The dissent pointed out that the act, passed by Congress, gives OSHA the right to issue emergency standards. The dissent asserted that the requirements for passing an ETS are met, and as a result, Congress has, in fact, authorized OSHA to issue a standard such as this.

However, the majority did not believe this subsection clearly authorized OSHA’s mandate because A) it was not established in response to the pandemic and B) OSHA has only used this subsection to justify comparatively modest rules. The dissent retorted that of course the enacting 1971 Congress did not tell the agency to issue this Standard in response to the COVID-19 pandemic, but they did indeed want OSHA to have the tools needed to confront materializing, unpredictable dangers in the workplace. Moreover, they said, “When Congress ‘enacts expansive language offering no indication whatever that the statute limits what [an agency] can’ do, the Court cannot ‘impose limits on an agency’s discretion that are not supported by the text.’ That is what the majority today does – impose a limit found no place in the governing statute.”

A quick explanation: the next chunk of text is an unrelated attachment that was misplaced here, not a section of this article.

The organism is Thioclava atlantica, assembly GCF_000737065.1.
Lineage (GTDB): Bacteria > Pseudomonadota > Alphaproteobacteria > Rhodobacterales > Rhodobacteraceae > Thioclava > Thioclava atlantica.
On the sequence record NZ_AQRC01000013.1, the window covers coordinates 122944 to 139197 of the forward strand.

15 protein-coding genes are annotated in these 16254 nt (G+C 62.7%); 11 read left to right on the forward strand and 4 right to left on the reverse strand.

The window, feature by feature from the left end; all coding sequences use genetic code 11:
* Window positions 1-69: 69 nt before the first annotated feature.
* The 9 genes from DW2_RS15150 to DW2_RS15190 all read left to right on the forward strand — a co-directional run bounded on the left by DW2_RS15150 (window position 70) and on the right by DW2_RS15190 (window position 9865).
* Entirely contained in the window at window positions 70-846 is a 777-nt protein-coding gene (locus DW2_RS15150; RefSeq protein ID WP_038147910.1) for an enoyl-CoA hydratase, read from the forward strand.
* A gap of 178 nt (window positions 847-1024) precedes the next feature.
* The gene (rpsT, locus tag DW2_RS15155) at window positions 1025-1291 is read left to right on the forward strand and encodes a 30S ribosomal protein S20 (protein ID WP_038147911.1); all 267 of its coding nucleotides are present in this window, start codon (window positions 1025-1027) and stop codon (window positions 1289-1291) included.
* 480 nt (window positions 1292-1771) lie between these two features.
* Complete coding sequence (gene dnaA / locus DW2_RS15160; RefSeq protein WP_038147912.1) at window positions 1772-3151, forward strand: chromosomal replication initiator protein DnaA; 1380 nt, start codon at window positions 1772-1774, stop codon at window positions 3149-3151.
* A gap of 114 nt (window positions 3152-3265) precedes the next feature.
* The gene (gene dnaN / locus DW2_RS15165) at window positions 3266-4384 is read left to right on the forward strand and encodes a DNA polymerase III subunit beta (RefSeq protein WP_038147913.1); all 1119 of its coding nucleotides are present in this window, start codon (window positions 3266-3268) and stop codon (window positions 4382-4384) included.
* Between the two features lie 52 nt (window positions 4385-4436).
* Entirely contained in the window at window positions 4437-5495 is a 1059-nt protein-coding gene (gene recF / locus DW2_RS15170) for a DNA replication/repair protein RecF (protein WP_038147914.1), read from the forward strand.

The final issue was in regard to balancing equities. OSHA estimated it will save over 6,500 lives and prevent over 250,000 hospitalizations in the six months that the Standard would be enacted. The dissent added that these estimates may actually be conservative, because at the time of the hearings, the number of daily new COVID-19 cases had risen tenfold, and the number of hospitalizations had quadrupled since OSHA issued the Standard. On the other hand, employers who commit violations of the standard would face hefty fines, and states and employers claim that OSHA’s mandate would force them to lose billions of dollars in compliance costs as well as hundreds of thousands of employees. The majority said that it is not the Supreme Court’s role to weigh such balances. The dissent shot back by referencing the Trump v. International Refugee Assistance Project, which established that “before issuing a stay, it is ultimately necessary to balance the equities – to explore the relative harms and ‘the interests of the public at large.’”